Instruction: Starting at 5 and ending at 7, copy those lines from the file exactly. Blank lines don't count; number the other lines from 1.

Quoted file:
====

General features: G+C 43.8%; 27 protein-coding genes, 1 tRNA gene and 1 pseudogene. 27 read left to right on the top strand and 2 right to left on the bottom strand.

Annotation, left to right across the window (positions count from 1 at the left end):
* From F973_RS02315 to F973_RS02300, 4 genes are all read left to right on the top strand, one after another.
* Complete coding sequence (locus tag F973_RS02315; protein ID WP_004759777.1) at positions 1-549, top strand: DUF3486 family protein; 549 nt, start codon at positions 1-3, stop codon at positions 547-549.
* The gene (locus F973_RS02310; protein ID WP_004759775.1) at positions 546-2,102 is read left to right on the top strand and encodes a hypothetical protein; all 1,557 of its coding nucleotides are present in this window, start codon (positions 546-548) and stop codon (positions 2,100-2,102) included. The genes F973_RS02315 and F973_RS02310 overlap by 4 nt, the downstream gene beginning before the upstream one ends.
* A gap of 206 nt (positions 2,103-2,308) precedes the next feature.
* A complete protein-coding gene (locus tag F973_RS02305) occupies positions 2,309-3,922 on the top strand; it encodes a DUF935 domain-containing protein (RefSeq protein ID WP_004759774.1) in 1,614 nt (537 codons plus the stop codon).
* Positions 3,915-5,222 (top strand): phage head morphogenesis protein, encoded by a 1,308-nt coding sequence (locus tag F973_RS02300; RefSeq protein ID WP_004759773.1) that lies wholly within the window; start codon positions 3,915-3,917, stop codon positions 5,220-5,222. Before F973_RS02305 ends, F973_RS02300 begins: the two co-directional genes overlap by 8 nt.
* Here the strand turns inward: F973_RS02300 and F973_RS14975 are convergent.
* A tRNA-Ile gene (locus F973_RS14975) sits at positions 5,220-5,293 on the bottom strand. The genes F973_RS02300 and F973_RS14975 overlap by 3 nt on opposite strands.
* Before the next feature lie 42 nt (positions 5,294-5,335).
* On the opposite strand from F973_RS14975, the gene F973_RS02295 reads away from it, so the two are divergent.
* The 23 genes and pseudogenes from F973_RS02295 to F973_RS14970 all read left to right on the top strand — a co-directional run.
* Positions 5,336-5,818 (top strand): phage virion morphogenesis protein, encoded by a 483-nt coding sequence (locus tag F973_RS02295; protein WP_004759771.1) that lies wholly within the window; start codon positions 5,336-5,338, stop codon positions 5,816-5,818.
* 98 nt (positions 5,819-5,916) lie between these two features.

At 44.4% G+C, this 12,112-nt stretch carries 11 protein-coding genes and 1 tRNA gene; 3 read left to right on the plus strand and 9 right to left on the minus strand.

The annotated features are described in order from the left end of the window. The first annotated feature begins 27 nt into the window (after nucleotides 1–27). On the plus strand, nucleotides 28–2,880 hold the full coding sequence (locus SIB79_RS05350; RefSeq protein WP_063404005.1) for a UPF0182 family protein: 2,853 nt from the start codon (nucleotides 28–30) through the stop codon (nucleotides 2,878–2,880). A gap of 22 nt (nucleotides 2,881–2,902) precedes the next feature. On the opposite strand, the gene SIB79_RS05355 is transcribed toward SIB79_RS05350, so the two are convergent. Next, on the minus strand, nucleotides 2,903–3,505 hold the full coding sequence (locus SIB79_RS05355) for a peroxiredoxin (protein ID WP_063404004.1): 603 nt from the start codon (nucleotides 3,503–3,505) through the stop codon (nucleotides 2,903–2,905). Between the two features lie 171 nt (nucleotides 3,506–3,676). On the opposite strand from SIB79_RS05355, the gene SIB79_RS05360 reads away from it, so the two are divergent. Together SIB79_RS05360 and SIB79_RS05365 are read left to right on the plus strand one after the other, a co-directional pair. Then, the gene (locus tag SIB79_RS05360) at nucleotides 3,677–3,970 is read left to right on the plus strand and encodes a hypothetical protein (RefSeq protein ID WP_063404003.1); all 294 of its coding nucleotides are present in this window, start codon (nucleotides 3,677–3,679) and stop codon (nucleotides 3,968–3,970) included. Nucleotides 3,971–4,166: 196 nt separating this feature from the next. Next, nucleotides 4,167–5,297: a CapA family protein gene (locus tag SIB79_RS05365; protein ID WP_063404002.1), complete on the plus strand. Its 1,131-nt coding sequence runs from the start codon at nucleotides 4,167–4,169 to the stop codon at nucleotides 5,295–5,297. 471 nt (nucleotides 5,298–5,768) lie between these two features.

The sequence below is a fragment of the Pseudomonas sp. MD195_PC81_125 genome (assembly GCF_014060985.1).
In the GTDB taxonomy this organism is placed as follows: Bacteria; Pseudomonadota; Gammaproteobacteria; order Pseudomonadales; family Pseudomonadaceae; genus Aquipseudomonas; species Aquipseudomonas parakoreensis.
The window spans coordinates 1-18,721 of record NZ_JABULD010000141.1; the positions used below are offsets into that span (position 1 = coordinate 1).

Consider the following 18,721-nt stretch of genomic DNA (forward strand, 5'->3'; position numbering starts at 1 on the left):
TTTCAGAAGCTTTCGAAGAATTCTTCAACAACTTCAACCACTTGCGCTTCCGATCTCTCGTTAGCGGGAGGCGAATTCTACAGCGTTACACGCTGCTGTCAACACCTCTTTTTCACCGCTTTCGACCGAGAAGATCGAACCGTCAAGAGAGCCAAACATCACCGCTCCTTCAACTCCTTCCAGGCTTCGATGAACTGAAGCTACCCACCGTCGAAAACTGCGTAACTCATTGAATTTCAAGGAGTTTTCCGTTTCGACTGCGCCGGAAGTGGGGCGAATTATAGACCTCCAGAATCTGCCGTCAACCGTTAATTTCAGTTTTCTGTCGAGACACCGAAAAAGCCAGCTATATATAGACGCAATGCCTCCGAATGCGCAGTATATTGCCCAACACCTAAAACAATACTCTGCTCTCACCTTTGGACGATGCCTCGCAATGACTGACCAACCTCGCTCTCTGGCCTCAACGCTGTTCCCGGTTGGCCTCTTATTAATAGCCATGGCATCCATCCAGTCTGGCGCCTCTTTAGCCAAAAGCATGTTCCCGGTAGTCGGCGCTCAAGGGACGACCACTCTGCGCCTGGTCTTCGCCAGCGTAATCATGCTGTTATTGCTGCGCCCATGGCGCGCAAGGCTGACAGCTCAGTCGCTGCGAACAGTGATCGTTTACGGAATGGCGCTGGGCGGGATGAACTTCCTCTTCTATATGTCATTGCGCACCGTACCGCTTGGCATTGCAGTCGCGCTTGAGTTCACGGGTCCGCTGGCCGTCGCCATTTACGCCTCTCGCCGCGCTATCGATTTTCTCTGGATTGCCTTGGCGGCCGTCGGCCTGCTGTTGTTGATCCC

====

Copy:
* The gene (locus F973_RS02310; protein ID WP_004759775.1) at positions 546-2,102 is read left to right on the top strand and encodes a hypothetical protein; all 1,557 of its coding nucleotides are present in this window, start codon (positions 546-548) and stop codon (positions 2,100-2,102) included. The genes F973_RS02315 and F973_RS02310 overlap by 4 nt, the downstream gene beginning before the upstream one ends.
* A gap of 206 nt (positions 2,103-2,308) precedes the next feature.
* A complete protein-coding gene (locus tag F973_RS02305) occupies positions 2,309-3,922 on the top strand; it encodes a DUF935 domain-containing protein (RefSeq protein ID WP_004759774.1) in 1,614 nt (537 codons plus the stop codon).